Every time I have had a not-so-helpful teacher in the past, I vowed to never be like that when I became a teacher, a vow that I have stuck by in both good times and bad. I believe (even if I'm not the world's greatest teacher) that it is our obligation to teach with enthusiasm and advise with a lot of heart. I had the privilege of working with a student named Erik the other day, whose personal enthusiasm reminded me why I keep trucking along the teaching path day after day. He's looking into MFA programs and PhD programs in nonfiction, but what he really wants to do is enact some social change. He is in my food and culture class this semester. What an honor and blessing for me to be able to put aside his essay (which is great, by the way) to talk about my experience in programs and as a teacher after those programs. He left beaming, thanking me over and over again, but he couldn't see how much he made me beam. Really. Truly. After almost ten years of teaching, I am happy to report that students still have this effect on me (well, at least some of them).
Monday, March 8, 2010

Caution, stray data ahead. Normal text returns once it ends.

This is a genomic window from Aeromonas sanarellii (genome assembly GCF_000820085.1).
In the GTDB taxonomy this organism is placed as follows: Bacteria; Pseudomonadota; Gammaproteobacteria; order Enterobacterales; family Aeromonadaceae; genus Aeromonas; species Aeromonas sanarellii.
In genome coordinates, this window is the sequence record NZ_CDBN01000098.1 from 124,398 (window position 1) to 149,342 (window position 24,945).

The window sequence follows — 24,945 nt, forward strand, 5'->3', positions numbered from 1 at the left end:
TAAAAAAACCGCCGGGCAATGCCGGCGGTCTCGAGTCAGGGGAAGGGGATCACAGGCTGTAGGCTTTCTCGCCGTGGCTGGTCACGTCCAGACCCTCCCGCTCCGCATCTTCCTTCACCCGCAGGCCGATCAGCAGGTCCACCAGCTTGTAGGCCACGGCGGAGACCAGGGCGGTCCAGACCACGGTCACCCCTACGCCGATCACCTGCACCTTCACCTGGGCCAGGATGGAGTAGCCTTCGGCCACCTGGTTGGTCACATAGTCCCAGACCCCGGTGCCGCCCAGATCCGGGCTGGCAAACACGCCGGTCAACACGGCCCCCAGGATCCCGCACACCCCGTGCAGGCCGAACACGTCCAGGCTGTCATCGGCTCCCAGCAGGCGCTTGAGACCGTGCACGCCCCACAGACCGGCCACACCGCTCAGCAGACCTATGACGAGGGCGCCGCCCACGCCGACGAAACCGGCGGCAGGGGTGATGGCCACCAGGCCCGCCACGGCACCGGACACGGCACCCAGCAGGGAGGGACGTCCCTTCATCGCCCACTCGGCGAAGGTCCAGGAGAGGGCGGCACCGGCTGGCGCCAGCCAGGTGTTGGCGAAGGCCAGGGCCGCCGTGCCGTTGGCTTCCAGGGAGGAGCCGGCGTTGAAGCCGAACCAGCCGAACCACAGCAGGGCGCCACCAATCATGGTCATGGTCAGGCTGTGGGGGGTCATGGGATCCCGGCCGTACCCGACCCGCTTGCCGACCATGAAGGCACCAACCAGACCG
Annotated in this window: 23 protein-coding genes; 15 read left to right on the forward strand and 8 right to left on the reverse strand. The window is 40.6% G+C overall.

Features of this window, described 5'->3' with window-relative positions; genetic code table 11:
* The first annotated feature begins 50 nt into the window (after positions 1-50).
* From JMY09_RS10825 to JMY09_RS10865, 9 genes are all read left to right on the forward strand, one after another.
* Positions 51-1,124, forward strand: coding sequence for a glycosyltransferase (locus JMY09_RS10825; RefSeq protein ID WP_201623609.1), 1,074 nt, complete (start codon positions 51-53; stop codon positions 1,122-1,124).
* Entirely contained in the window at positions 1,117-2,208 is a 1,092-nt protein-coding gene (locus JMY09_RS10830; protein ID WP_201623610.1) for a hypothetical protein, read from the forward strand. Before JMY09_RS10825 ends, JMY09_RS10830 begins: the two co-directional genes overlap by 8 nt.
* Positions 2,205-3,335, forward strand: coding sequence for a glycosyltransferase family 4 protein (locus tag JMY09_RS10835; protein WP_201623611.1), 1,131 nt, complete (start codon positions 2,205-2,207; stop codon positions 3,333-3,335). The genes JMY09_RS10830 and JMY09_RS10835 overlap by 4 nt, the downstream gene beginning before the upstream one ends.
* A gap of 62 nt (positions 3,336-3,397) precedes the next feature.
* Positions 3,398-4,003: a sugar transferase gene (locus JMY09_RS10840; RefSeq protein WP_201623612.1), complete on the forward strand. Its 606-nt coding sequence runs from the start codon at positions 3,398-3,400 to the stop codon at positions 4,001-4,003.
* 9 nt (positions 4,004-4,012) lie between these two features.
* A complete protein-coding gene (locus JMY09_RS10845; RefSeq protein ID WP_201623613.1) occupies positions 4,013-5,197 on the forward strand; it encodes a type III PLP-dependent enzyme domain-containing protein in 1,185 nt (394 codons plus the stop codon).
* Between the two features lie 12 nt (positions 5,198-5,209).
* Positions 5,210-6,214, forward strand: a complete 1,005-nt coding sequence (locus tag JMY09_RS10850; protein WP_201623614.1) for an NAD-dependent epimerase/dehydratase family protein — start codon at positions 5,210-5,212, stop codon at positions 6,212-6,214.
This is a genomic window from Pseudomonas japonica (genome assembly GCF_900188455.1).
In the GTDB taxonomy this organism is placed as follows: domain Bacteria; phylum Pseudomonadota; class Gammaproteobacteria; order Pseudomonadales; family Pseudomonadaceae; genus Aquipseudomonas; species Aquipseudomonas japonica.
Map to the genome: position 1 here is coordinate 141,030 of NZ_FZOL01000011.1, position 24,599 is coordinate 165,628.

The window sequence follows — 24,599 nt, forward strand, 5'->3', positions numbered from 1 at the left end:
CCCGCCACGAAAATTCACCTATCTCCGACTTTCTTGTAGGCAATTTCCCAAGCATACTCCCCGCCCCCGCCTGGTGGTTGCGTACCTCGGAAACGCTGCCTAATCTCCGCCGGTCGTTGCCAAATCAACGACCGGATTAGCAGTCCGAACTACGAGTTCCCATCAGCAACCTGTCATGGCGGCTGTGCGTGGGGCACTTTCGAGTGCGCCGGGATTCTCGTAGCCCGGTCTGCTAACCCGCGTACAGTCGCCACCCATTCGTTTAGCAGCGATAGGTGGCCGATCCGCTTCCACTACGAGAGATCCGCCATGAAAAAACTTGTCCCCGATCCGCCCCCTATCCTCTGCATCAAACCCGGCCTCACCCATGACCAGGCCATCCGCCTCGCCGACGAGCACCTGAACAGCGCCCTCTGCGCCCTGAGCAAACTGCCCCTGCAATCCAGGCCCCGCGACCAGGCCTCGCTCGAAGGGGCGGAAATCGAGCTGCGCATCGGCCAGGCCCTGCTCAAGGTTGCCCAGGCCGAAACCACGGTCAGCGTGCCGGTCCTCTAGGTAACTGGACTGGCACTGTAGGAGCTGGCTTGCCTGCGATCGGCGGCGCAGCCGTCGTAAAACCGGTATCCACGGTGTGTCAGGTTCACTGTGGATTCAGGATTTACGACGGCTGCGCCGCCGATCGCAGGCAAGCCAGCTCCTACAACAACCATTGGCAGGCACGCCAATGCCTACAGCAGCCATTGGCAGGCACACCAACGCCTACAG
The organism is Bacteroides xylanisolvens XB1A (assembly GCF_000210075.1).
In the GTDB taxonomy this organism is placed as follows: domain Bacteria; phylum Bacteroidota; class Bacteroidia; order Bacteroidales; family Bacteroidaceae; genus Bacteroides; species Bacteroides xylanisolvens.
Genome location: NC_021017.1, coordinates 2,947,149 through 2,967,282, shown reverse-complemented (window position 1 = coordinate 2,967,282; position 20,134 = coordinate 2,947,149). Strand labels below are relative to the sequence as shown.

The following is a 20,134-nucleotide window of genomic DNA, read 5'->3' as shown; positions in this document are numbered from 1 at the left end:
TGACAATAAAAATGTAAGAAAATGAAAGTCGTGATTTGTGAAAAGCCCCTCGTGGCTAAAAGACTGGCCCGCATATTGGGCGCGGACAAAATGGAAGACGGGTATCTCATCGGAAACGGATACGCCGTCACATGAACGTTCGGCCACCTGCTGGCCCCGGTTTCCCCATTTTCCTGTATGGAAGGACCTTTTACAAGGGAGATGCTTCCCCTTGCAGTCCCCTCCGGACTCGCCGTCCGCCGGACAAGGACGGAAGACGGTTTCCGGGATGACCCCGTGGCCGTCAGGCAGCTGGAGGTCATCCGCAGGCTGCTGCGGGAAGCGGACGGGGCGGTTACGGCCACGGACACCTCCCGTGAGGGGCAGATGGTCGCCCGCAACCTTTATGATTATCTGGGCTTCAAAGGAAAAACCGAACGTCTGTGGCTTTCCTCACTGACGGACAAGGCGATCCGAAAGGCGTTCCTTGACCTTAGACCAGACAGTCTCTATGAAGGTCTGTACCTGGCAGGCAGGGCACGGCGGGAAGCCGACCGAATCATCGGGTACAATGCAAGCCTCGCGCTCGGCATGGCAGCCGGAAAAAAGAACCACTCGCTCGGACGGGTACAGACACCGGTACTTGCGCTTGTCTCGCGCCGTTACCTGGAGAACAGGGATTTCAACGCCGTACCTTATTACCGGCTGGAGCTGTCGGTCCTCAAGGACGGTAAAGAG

Well, folks, it has come time to talk about author photographs. Mine, anyway. As most of you know, I am a bit camera shy and was not looking forward to having my photograph taken. I enlisted the help of a wonderful photographer, Danielle Kantrowitz, who is a student in the MFA program in photography at Washington University, to help capture me as me. I specifically didn't want a morose author photo, like so many out there, but I didn't want to look falsely gleeful either. I wanted to look like me, generally good-natured and often on the brink of smiling, of laughter. Danielle and I walked all around my neighborhood last Sunday, me talking my head off because I was nervous and her trying to convince me that I did not, in fact, look freakish. We ended up taking pictures in places I walk past almost every day but haven't noticed, which was a wonderful surprise. Danielle is not afraid to trespass, even though I am timid in this area of the law. One of my favorite spots was in front of someone's front picture window, on the ledge of which balanced several old teapots and curiosities. It's unfortunate that I was caught between perma-smile and somberness in these locations--my mouth, I explained, doesn't understand naturalness right now--because the location was so fitting to represent my bird sisters. The photograph that I ended up choosing was one where I was sitting on someone's front lawn and for me it captures my personality very well. For better or worse. What do you think?